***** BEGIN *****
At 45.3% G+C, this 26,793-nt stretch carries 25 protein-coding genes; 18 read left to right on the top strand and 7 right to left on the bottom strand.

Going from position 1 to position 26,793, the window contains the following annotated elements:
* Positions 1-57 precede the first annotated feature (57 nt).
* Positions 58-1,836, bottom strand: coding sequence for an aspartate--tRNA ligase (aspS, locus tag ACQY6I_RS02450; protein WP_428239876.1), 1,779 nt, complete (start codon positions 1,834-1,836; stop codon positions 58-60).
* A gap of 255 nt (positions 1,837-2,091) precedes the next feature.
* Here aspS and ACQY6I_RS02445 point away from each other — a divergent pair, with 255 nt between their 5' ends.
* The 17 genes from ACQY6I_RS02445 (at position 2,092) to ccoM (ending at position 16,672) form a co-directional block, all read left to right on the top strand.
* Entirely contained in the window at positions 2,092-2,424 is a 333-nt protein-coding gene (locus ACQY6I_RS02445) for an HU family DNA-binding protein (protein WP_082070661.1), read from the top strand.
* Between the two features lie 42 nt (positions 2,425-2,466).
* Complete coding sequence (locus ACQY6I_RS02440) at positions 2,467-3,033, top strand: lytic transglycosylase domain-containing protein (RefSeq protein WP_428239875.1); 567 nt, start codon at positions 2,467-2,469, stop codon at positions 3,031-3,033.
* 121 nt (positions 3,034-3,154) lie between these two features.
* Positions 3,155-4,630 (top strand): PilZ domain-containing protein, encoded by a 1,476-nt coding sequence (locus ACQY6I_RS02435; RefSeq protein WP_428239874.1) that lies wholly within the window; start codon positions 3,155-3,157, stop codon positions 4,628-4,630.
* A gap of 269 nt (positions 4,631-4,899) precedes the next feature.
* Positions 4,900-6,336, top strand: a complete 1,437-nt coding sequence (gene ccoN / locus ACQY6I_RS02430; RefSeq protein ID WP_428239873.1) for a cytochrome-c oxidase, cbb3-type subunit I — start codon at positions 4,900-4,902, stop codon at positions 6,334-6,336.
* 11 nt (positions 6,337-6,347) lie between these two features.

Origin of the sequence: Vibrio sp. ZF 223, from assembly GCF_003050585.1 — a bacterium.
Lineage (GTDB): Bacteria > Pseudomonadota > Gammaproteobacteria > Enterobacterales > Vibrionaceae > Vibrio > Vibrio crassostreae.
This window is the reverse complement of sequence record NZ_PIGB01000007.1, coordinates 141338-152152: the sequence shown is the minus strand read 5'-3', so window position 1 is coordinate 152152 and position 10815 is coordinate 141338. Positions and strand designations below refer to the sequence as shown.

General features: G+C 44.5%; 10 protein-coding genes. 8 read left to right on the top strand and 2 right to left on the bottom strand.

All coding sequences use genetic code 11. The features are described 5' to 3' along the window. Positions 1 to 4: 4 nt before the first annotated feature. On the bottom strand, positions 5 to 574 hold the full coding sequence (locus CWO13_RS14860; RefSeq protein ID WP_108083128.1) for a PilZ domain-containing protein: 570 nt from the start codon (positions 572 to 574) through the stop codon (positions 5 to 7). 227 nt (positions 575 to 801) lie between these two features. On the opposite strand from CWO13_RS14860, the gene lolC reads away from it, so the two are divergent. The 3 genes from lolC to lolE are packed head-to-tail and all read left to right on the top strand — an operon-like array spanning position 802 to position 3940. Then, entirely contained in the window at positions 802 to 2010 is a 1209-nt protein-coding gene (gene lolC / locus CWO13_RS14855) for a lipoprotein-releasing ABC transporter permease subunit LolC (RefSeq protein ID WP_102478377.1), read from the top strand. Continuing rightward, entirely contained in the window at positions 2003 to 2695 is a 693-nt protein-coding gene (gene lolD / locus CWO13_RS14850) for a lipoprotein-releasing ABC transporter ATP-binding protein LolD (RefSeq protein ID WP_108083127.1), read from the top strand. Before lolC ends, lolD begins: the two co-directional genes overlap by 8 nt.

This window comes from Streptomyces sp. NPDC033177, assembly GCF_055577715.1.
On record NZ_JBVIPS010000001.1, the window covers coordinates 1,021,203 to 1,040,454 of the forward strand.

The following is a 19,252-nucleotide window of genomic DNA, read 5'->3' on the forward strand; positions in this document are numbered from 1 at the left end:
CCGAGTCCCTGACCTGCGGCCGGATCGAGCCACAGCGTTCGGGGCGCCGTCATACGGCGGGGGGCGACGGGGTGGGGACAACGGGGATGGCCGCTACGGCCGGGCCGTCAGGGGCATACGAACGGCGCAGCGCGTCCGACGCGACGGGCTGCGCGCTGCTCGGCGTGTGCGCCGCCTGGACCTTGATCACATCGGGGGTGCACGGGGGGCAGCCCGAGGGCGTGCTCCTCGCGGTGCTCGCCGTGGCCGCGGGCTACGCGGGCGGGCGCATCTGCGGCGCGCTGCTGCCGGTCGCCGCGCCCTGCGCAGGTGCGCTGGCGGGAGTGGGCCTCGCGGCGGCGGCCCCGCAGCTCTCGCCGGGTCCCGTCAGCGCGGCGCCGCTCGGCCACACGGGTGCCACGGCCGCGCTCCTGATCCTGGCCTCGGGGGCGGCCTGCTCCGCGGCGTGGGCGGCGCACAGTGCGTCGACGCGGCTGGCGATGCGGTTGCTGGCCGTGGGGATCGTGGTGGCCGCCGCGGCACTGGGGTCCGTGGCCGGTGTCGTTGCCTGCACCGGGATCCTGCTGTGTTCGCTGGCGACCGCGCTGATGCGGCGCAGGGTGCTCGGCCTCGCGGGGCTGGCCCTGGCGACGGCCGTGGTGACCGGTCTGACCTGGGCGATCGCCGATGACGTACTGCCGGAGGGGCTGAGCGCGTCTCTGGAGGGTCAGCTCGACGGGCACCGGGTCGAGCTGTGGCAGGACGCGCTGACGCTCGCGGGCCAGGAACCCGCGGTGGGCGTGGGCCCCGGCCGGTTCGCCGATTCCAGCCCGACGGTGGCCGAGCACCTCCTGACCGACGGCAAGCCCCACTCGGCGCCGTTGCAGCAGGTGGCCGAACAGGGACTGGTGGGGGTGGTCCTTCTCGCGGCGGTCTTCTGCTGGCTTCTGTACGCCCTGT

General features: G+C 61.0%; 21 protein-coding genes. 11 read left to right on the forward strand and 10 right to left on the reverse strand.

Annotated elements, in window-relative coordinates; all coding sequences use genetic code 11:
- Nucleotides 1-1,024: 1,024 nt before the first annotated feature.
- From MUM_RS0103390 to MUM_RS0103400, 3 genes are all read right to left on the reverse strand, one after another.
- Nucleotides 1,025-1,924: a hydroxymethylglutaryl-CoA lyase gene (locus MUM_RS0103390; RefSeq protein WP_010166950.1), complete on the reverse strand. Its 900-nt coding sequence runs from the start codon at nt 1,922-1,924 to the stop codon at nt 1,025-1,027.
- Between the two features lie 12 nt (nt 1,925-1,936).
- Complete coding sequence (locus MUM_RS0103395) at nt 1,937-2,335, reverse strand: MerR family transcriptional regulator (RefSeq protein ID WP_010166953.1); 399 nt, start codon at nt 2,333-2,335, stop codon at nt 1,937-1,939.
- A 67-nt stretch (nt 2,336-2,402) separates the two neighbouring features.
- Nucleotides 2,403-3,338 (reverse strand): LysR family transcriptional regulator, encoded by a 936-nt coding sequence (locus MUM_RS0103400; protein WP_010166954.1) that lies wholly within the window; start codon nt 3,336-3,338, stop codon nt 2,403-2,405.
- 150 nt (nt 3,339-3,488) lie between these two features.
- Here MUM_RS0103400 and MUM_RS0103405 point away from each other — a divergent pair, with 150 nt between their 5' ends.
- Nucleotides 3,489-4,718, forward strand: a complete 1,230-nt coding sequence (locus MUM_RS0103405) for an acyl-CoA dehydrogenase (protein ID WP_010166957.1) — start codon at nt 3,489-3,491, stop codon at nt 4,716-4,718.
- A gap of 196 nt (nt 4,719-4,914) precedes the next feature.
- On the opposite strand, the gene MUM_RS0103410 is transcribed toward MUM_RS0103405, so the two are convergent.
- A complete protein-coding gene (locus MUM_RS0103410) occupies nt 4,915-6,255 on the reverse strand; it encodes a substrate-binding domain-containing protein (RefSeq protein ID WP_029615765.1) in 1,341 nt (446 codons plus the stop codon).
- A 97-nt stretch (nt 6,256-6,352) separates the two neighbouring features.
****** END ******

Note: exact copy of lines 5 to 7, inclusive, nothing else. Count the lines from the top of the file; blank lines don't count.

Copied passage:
* A gap of 255 nt (positions 1,837-2,091) precedes the next feature.
* Here aspS and ACQY6I_RS02445 point away from each other — a divergent pair, with 255 nt between their 5' ends.
* The 17 genes from ACQY6I_RS02445 (at position 2,092) to ccoM (ending at position 16,672) form a co-directional block, all read left to right on the top strand.